Hard to imagine, but the dominance of the Georgia defense against the run has been somewhat overlooked this season. But after eight games — which includes contests against nationally ranked Notre Dame and Florida — the Bulldogs have yet to allow a rushing touchdown.
The Bulldogs (7-1, 4-1 SEC) put that streak on the line Saturday against Missouri (5-3, 2-2) in a 7 p.m. game at Sanford Stadium.
The opposition has run 218 times against the Bulldogs, with very little success, averaging only 77.8 yards per game and 2.8 yards per attempt. But the most daunting statistic is the zero that shows up in the touchdown column. Each of those figures are the best in the Southeastern Conference.
“We haven’t changed much philosophically,” coach Kirby Smart said. “We’ve added some things to our package that have helped. We’ve played well in the red area — some of that’s just a statistical, just draw.
“It’s a great feat to have, but I would trade some goal-line rushes for some not-made plays, you know what I mean? I’d rather not give up long passing plays, but the guys are proud of it and they try to own it and we work hard to keep people out of our end zone.”
Georgia gave up only 21 rushing yards last week against Florida. That’s the fewest yards allowed on the ground all year — even against weaklings Murray State (23 yards) and Arkansas State (43 yards). Kentucky had the most success, running for 160 yards against the Bulldogs. But no one has slipped one past the goal line.
Not that it’s easy, Smart said.
“In today’s world, every play has three plays, so they can throw at him, they can toss it to him or he can keep it,” Smart said. “You’re at the point of attack at all 11 positions. So if you play good run defense, it’s not that guy or that guy — it’s every guy.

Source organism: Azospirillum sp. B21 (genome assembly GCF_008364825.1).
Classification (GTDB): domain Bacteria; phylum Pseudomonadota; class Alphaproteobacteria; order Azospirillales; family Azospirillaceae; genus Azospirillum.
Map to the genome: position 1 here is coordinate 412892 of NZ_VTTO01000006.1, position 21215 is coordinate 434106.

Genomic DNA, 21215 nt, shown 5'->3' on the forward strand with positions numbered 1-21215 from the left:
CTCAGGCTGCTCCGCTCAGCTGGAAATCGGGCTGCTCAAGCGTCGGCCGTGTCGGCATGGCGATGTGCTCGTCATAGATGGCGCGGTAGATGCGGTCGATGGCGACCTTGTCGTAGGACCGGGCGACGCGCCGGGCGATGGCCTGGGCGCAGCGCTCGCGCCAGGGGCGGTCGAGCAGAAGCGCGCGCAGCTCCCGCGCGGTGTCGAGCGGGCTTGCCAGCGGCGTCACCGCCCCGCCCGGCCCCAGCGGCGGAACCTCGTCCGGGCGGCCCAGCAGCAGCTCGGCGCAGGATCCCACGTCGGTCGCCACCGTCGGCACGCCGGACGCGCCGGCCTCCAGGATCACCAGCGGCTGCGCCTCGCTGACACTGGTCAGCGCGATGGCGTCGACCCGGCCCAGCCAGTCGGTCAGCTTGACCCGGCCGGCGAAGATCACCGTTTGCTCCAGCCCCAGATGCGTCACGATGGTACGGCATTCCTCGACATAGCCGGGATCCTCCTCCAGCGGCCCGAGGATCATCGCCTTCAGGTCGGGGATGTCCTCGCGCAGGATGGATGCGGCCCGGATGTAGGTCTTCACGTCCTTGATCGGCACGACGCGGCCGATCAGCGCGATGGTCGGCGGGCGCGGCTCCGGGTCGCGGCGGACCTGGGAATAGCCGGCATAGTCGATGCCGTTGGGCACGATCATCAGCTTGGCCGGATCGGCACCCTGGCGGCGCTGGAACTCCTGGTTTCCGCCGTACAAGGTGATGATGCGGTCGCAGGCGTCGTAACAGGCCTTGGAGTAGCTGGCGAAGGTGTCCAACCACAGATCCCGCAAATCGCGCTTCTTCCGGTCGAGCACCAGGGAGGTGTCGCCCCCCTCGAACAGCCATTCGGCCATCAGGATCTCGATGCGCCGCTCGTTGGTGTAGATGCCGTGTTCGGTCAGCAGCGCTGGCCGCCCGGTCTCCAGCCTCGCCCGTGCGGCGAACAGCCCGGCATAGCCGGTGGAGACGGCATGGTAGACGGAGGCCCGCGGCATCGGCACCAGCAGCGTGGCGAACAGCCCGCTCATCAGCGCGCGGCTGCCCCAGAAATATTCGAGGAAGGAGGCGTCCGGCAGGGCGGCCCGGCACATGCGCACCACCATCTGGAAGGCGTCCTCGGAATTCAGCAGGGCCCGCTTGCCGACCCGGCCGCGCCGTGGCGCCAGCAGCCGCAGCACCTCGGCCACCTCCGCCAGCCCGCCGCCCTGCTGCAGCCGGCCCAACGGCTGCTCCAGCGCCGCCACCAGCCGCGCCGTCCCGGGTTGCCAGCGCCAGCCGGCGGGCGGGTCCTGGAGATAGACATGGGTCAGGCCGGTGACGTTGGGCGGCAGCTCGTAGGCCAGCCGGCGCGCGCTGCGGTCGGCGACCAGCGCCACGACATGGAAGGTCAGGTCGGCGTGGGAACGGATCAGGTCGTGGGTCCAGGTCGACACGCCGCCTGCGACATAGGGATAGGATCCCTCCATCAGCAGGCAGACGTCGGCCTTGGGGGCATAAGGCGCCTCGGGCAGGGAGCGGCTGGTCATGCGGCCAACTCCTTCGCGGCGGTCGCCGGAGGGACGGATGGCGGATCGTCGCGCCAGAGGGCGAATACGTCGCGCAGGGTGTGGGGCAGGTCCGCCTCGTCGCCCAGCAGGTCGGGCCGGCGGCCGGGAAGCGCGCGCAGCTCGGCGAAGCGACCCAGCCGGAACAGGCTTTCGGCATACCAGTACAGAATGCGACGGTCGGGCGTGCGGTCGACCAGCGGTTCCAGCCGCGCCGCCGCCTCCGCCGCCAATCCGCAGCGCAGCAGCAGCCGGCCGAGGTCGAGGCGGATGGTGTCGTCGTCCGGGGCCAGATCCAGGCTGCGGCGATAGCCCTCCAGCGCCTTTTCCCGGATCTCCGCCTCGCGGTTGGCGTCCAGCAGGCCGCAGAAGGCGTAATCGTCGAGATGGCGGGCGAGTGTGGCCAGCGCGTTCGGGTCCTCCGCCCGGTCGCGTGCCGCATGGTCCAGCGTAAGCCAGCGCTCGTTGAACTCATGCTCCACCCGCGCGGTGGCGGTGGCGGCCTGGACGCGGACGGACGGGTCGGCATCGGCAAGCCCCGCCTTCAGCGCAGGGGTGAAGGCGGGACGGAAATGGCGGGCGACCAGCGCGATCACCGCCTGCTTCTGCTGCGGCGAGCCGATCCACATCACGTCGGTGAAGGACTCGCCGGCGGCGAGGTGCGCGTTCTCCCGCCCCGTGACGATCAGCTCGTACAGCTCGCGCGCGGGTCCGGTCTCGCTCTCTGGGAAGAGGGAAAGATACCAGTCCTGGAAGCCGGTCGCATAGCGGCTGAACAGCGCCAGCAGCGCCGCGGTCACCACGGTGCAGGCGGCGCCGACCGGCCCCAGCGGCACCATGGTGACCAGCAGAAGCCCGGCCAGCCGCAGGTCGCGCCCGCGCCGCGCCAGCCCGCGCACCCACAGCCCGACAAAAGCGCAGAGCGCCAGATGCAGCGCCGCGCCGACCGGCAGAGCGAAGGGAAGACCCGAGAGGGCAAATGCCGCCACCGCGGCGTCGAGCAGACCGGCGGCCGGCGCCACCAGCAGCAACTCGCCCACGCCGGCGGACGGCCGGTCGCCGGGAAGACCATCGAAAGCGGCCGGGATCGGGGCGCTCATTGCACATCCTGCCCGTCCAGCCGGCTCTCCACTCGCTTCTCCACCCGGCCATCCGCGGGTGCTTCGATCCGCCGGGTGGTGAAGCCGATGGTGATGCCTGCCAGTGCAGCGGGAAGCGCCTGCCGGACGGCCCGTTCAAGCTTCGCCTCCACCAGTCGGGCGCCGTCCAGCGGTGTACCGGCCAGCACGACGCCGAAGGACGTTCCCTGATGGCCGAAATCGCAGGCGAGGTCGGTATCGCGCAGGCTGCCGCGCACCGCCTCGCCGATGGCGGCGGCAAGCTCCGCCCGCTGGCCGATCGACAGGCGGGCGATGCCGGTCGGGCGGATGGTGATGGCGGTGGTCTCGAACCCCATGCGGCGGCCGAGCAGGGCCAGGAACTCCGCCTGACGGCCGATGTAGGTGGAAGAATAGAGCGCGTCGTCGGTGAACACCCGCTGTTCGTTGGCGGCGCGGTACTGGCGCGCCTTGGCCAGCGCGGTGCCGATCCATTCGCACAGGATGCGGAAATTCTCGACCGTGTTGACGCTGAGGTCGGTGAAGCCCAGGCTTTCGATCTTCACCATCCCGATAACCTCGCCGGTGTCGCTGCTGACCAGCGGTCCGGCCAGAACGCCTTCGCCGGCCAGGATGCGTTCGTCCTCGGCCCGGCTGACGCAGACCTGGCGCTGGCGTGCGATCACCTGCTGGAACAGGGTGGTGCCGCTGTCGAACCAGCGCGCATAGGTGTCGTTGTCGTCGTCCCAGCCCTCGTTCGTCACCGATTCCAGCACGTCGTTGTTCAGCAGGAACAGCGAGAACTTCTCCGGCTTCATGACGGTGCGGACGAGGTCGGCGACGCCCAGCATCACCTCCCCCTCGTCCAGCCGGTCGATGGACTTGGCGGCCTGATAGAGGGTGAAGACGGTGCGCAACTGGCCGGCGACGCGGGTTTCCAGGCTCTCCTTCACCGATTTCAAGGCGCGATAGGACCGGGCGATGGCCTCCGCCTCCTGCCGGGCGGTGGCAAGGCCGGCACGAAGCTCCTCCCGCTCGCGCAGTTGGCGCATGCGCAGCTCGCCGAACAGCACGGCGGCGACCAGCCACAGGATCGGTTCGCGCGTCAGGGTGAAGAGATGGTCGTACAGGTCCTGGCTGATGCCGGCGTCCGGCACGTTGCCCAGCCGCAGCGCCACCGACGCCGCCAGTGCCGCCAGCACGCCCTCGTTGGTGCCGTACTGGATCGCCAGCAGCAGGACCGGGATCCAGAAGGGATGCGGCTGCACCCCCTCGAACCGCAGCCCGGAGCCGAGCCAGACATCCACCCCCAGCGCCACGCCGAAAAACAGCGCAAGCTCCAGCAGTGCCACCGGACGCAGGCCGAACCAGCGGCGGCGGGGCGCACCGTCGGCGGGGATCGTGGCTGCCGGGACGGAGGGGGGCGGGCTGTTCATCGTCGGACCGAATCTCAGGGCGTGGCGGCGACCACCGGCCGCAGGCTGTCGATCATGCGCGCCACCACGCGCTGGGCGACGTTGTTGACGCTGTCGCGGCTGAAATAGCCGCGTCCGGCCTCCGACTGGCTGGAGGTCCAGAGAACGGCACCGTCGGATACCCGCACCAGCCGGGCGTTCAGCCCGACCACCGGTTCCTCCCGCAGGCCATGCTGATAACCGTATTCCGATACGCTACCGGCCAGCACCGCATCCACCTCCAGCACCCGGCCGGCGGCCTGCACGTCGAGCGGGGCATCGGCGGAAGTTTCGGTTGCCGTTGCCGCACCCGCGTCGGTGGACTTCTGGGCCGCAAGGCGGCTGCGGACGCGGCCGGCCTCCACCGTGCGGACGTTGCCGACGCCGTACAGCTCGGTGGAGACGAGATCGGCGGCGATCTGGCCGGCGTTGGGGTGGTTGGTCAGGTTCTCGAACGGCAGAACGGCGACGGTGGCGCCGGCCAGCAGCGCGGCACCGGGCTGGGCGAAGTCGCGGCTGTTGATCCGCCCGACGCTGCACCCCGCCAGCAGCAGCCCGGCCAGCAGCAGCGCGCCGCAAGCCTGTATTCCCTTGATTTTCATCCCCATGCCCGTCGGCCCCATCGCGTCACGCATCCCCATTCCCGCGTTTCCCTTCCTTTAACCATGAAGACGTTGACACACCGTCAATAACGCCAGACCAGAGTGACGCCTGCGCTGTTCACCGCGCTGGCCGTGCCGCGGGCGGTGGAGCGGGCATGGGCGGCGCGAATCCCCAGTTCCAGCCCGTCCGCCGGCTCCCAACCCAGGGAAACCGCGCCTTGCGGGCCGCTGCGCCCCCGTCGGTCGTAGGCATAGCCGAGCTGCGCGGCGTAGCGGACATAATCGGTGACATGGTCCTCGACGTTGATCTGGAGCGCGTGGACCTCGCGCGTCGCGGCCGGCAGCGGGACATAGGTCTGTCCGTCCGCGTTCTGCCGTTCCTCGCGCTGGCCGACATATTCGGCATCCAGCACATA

“Football has evolved to the point where that guy’s cracking that guy. So the guy over there, he’s got to go make the play. You’re all tied into a string.”
Among Georgia’s run stuffers on the defensive line include Malik Herring and David Marshall on the end. Tyler Clark and Devonte Wyatt share time at defensive tackle. Michael Barnett and Jordan Davis split time at nose tackle. Barnett leads that group with 17 total tackles, with Clark at 16 tackles and 3.5 tackles for loss.
“We try to take a lot of pride in (not giving up a touchdown),” Herring said. “But Coach Smart always reminds us to stay humble about it. He jokes that the scout team scores on us, so it keeps us motivated, but it is a pretty cool statistic.”
The Georgia defense will have a challenge this week from a Missouri team that averages 184.4 yards per game. Missouri’s Larry Rountree III needs 45 yards to move into sixth place on the school’s all-time rushing list. He has rushed for 644 yards and eight touchdowns.
Quarterback Kelly Bryant, who transferred from Clemson after losing the starting job to Trevor Lawrence, has thrown for 1,845 yards and 14 touchdowns and run for 205 yards. He suffered a left leg injury in the first half of the game against Troy on Oct. 5, but has played the last three games.